WikiLeaks founder Julian Assange arrested at Ecuadorean embassy

Assange has been in the Ecuadorian embassy since 2012. (Reuters)
Updated 11 April 2019

WikiLeaks founder Julian Assange arrested at Ecuadorean embassy

  • Ecuador’s government withdrew the asylum they offered Assange
  • The British police were invited into the Ecuadorean embassy

LONDON: Julian Assange, the founder of WikiLeaks, was arrested by British police on Thursday after they were invited into the Ecuadorean embassy where he has been evading the authorities since 2012.

"Julian Assange, 47, has today, Thursday 11 April, been arrested by officers from the Metropolitan Police Service (MPS) at the Embassy of Ecuador," police said.

Police said they arrested Assange after being "invited into the embassy by the Ambassador, following the Ecuadorean government's withdrawal of asylum."

Assange took refuge in Ecuador's London embassy in 2012 to avoid being extradited to Sweden, where authorities wanted to question him as part of a sexual assault investigation. That probe was later dropped, but Assange fears he could be extradited to face charges in the United States, where federal prosecutors are investigating WikiLeaks.

Assange was taken into custody at a central London police station and he will be brought before Westminster Magistrates' Court, police said.

The British Minister of State for Europe and the Americas Sir Alan Duncan said that it is “absolutely right that Assange will face justice in the proper way in the UK. It is for the courts to decide what happens next.”

He added that the British government is “very grateful to the Government of Ecuador under President Moreno for the action they have taken. 

“Today’s events follow extensive dialogue between our two countries.” 

 

Assange's relationship with his hosts disintegrated after Ecuador accused him of leaking information about President Lenin Moreno's personal life. Moreno had previously said Assange has violated the terms of his asylum.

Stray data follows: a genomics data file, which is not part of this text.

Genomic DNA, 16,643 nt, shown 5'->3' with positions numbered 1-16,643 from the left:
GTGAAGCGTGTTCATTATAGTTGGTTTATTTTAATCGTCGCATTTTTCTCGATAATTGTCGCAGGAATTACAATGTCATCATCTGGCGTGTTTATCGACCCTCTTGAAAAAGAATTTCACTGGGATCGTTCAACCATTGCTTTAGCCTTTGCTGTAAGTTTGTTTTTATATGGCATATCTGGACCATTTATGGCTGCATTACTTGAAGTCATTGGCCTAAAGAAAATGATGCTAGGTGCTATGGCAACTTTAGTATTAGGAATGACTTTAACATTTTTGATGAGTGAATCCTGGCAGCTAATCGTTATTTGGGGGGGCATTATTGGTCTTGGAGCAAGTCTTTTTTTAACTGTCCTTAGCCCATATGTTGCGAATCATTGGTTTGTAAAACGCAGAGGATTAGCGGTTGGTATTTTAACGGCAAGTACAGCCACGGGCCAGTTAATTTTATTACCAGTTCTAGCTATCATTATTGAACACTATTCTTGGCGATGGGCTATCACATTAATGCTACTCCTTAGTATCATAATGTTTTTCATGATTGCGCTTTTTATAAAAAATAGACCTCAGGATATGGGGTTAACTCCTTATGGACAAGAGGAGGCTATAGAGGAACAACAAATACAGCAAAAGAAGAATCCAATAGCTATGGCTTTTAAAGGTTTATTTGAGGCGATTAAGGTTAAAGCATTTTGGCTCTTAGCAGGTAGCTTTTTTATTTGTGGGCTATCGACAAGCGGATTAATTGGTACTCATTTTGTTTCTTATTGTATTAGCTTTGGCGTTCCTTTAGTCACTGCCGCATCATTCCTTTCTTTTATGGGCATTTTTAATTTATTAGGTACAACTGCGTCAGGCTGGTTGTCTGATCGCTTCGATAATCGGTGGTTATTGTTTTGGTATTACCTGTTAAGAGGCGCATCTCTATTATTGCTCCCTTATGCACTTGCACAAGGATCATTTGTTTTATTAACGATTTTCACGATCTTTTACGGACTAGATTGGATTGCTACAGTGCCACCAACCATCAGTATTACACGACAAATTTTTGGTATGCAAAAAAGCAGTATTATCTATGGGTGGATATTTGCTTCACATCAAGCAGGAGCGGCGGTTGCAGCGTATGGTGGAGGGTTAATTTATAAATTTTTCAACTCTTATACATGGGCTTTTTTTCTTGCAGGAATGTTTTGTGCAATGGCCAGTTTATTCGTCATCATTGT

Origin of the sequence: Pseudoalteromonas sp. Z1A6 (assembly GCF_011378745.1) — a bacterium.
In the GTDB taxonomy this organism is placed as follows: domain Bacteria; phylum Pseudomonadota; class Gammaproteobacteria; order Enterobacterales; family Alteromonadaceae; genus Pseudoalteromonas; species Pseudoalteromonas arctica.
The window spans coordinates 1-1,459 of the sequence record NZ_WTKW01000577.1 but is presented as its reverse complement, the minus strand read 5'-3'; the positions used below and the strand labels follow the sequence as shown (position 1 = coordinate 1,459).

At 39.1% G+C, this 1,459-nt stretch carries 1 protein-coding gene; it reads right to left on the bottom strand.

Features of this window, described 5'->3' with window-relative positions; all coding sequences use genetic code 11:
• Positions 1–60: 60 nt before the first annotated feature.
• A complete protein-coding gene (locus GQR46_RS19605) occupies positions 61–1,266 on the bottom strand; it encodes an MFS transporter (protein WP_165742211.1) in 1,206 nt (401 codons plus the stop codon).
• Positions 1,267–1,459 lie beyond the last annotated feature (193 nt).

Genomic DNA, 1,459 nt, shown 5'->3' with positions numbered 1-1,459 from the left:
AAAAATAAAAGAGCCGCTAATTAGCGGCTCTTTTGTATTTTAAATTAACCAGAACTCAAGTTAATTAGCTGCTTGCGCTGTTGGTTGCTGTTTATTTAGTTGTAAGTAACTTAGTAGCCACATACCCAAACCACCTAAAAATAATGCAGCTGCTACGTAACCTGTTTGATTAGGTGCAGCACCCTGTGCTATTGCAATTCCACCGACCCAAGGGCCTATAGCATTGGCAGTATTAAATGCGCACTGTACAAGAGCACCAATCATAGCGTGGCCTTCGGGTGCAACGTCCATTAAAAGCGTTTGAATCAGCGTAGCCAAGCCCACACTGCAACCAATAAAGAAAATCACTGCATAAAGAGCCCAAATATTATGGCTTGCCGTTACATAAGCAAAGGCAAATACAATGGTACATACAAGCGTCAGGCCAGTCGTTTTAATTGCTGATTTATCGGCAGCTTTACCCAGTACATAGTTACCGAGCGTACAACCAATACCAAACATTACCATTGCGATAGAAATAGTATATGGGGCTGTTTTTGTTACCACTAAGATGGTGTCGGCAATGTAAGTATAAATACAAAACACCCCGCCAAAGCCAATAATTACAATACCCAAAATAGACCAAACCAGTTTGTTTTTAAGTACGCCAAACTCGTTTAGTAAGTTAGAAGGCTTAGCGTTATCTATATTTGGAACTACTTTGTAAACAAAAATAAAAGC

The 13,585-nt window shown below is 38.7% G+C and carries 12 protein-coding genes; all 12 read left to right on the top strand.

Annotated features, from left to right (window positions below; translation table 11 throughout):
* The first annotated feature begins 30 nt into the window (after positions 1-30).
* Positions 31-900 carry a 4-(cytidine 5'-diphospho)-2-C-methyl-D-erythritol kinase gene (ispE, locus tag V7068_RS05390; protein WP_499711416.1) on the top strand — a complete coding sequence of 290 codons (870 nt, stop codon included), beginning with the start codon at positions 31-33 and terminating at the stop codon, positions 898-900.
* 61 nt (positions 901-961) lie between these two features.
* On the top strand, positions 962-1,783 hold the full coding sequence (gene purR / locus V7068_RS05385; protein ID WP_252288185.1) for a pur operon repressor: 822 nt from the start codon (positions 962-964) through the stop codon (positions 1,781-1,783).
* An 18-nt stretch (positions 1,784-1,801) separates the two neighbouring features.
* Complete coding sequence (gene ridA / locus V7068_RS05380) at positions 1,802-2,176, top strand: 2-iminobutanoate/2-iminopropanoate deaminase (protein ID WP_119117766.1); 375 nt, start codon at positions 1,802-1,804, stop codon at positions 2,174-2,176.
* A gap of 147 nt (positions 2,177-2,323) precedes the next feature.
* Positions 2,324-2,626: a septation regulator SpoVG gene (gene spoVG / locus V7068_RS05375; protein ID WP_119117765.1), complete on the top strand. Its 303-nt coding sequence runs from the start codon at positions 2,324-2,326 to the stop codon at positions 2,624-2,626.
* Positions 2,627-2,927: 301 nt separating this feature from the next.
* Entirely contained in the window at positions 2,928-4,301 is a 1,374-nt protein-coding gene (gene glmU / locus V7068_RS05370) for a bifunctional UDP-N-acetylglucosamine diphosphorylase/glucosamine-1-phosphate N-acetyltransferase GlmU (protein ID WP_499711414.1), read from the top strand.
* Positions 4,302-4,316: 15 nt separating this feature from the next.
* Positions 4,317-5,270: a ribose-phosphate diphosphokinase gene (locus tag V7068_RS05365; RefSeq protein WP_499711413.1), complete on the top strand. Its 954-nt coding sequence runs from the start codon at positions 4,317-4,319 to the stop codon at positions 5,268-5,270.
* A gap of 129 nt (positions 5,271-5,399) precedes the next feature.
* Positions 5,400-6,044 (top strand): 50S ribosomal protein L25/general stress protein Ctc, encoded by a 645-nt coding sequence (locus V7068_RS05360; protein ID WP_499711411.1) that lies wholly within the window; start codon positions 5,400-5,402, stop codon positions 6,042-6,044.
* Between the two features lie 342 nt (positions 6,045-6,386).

Moreno said that he had asked Britain to guarantee that Assange would not be extradited to a country where he could face torture or the death penalty.

"The British government has confirmed it in writing, in accordance with its own rules," Moreno said.

WikiLeaks said Ecuador had illegally terminated Assange's political asylum in violation of international law.

Speaking to media earlier today British Foreign Secretary Jeremy Hunt said that Assange’s arrest has shown that no one is above the law, and that he “has hidden from the truth for years and years and it is right that his future should be decided in the British judicial system.”

He added that Assange has actually been “holding the Ecuadorian Embassy hostage in a situation that was absolutely intolerable for them.”

“We’re not making any judgement about Julian Assange’s innocence or guilt, that is for the courts to decide. But what is not acceptable is for someone to escape facing justice and he has tried to do that for a very long time and that is why he is no hero.”

In Washington, the US Justice Department accused Assange with conspiring with Chelsea Manning to break into a classified government computer at the Pentagon. The charge was announced after Assange was taken into custody.

His lawyer has previously said that Assange planned to fight any US charges against him.

British police said Thursday that Assange had been arrested for breaching his bail conditions in Britain and in relation to the US arrest request.

Assange for years has been under US Justice Department scrutiny for years for WikiLeaks' role in publishing thousands of government secrets. He was an important figure in the special counsel Robert Mueller's Russia probe as investigators examined how WikiLeaks obtained emails that were stolen from Hillary Clinton's presidential campaign and Democratic groups.